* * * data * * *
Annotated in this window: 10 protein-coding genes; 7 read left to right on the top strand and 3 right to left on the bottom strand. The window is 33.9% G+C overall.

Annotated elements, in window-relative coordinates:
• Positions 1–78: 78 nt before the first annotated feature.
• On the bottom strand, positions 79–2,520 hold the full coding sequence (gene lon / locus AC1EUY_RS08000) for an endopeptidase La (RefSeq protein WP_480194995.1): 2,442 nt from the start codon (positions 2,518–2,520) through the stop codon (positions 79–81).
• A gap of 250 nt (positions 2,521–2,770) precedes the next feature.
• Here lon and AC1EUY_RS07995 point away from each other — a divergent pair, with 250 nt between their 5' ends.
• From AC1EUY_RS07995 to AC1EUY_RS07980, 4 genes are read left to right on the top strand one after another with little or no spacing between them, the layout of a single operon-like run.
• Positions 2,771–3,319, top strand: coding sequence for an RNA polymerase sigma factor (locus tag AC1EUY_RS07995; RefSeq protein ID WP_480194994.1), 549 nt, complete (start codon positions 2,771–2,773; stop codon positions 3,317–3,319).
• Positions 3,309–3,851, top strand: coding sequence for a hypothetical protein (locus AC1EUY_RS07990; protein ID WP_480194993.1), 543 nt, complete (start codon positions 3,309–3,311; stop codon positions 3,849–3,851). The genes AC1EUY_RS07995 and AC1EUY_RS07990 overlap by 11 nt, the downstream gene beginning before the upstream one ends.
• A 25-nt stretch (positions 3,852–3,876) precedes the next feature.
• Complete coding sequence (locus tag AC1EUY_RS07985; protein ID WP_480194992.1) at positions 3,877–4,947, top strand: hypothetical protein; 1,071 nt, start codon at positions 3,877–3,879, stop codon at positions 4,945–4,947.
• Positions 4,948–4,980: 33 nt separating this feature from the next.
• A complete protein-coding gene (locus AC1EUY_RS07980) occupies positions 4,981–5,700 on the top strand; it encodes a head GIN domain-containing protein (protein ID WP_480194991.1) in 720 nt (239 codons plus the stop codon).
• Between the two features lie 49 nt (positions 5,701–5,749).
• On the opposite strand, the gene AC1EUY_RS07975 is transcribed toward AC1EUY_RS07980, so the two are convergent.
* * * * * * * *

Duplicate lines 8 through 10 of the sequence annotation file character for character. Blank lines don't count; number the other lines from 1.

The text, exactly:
• Positions 2,771–3,319, top strand: coding sequence for an RNA polymerase sigma factor (locus tag AC1EUY_RS07995; RefSeq protein ID WP_480194994.1), 549 nt, complete (start codon positions 2,771–2,773; stop codon positions 3,317–3,319).
• Positions 3,309–3,851, top strand: coding sequence for a hypothetical protein (locus AC1EUY_RS07990; protein ID WP_480194993.1), 543 nt, complete (start codon positions 3,309–3,311; stop codon positions 3,849–3,851). The genes AC1EUY_RS07995 and AC1EUY_RS07990 overlap by 11 nt, the downstream gene beginning before the upstream one ends.
• A 25-nt stretch (positions 3,852–3,876) precedes the next feature.